How Was Your Day … Cosmetologist for the Dead?
WHY YOU SHOULD CARE
Because sometimes it’s OK to talk to strangers.
By Leslie Nguyen-Okwu
In this occasional series, OZY takes to streets and neighborhoods across the globe to ask a simple question: “How was your day?”
New York City
My day was good. Every day is a good day when you’re able to move around and be a blessing to people — when you’re not laying up in some bed or some hospital or some mortuary yourself. I woke up at 7 o’clock this morning, did a funeral service at the chapel and saw the people off to the cemetery. My sister is suffering from advanced stage 4 lung cancer, so I picked her up and took her for her radiation treatment. Then I went to pick my daughter up from college.
I’m a restorative artist, a cosmetologist and a funeral director, but I’ve been described a lot of different ways. Some people say I’m a modern Anubis, the god of the dead. But I just describe myself as a person who is faithful to what he’s called to do.
I embalm remains. Like yesterday, I embalmed three bodies. I also did some restoration work on a woman who passed away — did her makeup and adjusted her wig, you know? I’ve arranged funerals since I was 5 years old; unofficially I’ve been in the funeral service for more than 50 years. I attended the American Academy McAllister Institute of Funeral Services in 1969. I have a tool kit that I’ve had all of my career, and I use all kinds of makeup, but I like the finished look of MAC Cosmetics the best.
I’m pretty much considered an artist, period. I can reproduce people who were 300 pounds while alive — or as little as 50 pounds when they’re dead. For people who lose a tremendous amount of weight, we use what we call “liquid tissue” in their hands and faces, similar to Botox. When there’s trauma with damage to the face, hands or body from something like a car crash, there’s a wax that we use to re-create skin where skin is missing or bashed in. When you lay the body out, you don’t just lay down a lady, you lay down a lady who loves to cook or loves to wear hats and go to church… I care a lot about these people.
A good photograph of the person is helpful. There are days where I can get six or eight people done — I just go into overdrive. I can’t really stop until I get it perfect: The hair has to be perfect and the clothing has to be perfect. Sometimes I’ll even pick out a brand-new dress for the viewing and funeral service. I don’t charge for the dress, because I’d rather invest the money to make my work look nice. It has to be your signature; it has to have your name written all over it. Dr. Martin Luther King Jr. once said: “If a man is called to be a street sweeper, he should sweep streets even as Michelangelo painted, or Beethoven composed music or Shakespeare wrote poetry.” So I approach funeral service like Beethoven did music.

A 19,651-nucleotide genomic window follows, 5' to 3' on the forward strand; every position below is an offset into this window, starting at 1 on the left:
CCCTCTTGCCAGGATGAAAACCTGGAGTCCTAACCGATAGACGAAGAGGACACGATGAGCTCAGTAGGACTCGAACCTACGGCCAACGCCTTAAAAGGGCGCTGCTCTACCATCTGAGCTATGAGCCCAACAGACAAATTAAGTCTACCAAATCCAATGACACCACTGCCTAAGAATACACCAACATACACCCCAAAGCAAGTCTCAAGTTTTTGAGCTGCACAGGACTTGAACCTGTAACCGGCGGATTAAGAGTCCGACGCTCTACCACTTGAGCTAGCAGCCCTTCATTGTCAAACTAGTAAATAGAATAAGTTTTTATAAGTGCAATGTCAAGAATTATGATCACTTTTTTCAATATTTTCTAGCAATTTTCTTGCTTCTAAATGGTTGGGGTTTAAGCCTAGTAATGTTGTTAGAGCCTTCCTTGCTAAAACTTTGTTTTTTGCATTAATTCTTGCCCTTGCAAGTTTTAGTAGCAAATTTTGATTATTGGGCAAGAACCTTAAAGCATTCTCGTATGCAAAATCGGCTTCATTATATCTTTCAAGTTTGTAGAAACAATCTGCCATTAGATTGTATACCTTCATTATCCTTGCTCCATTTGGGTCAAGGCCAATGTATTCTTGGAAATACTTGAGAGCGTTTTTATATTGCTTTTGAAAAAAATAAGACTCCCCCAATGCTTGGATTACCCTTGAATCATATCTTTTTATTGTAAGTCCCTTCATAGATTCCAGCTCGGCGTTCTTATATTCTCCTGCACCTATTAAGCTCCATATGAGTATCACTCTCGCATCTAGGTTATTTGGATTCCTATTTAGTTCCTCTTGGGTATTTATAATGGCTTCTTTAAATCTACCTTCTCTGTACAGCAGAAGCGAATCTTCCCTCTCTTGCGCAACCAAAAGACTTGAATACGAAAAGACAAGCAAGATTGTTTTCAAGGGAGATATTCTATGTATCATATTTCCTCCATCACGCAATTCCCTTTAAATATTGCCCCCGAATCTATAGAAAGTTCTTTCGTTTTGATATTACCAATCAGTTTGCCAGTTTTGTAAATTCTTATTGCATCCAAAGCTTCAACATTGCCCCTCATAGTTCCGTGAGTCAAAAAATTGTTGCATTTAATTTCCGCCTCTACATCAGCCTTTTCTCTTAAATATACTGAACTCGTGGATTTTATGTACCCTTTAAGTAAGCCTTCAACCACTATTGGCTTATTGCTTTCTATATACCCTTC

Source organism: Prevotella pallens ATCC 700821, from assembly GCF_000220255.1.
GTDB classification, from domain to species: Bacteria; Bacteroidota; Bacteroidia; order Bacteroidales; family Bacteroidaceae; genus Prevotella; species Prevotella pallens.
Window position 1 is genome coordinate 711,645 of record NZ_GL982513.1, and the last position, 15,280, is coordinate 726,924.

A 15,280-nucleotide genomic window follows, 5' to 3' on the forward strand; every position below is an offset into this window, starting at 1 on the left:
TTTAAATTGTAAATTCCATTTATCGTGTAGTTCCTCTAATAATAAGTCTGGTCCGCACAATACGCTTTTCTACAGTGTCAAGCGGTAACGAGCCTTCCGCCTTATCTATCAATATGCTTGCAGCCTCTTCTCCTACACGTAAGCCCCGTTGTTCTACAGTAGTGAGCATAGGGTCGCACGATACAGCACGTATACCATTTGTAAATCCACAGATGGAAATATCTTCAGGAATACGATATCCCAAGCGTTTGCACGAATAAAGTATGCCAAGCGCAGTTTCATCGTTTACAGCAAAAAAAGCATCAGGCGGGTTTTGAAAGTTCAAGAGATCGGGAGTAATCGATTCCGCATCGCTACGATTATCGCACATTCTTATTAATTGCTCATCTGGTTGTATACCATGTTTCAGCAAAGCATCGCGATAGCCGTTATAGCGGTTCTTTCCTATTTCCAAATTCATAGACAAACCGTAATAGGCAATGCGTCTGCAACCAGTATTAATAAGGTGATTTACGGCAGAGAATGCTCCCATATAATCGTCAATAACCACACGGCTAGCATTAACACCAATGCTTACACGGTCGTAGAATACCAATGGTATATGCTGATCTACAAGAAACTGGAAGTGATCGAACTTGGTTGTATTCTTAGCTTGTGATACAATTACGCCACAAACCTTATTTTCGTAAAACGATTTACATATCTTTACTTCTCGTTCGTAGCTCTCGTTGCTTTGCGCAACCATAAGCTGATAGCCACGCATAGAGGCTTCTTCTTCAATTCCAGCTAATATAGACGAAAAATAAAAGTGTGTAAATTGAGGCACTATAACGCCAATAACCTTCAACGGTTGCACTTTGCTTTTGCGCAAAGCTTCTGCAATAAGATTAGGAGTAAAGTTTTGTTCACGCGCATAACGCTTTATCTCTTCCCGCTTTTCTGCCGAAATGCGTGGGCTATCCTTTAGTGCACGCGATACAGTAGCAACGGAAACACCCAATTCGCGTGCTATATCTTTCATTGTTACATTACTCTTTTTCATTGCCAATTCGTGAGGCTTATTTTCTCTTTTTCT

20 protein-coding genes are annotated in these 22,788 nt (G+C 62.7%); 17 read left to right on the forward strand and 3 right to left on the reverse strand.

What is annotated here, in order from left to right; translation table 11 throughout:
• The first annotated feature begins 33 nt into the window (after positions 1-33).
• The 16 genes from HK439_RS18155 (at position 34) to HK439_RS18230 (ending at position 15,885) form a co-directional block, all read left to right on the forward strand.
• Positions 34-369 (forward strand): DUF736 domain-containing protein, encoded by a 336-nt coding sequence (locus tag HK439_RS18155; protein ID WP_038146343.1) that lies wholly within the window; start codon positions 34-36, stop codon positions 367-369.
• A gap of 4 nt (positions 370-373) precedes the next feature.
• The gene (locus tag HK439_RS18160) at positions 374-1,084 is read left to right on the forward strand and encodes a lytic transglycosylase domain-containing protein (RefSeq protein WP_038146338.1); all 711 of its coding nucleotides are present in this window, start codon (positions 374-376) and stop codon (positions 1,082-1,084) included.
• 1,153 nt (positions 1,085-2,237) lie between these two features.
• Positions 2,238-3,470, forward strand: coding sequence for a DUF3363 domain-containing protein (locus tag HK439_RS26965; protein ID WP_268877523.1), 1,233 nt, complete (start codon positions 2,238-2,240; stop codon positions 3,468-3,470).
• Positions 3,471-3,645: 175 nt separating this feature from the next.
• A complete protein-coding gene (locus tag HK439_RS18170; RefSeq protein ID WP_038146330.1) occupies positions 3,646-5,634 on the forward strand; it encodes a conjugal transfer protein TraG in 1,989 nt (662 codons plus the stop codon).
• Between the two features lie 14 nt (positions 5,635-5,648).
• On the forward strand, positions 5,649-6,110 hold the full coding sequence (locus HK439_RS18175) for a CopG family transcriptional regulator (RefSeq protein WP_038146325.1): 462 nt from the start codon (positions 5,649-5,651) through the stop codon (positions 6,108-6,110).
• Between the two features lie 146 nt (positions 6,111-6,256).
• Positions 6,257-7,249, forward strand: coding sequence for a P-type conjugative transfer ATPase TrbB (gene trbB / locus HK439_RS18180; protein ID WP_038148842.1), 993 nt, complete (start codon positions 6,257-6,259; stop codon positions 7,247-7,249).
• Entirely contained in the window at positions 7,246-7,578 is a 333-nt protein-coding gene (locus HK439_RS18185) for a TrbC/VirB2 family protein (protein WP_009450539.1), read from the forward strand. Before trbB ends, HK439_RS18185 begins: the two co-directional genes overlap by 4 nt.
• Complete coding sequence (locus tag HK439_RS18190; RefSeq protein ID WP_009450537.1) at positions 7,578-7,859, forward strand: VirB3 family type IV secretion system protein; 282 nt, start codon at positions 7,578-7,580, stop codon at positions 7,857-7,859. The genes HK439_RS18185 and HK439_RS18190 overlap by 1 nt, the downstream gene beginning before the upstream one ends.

If you’re going to work in funeral service, you got to be faithful — not just to the deceased, you have to take care of the living too.
To me, death is a nice good sleep and waking up in another beautiful place with peace, love and joy. In 50 years, I’ve buried a lot of aunts and uncles and cousins and nephews. My favorite brother had a brain hemorrhage and passed away in 2008. I fixed him up and laid him out with his cuff links and shoes. It looked like he was taking this good nap and he was in peace. He looked like the ol’ fella we had a long time ago. He looked healthy again. And my grief was softened.
People have a difficult time trying to deal with death. But at the end of the day, it’s going to happen. What keeps me going is God’s saving grace. I believe in him; I’ll get a reward for taking care of these people who could not take care of themselves.
Fixing people’s broken hearts is something that money can’t buy. This is a calling. And if you’re going to work in funeral service, you got to be faithful — not just to the deceased, you have to take care of the living too. Some people don’t have nobody’s shoulders to cry on. I’ll be the shoulder.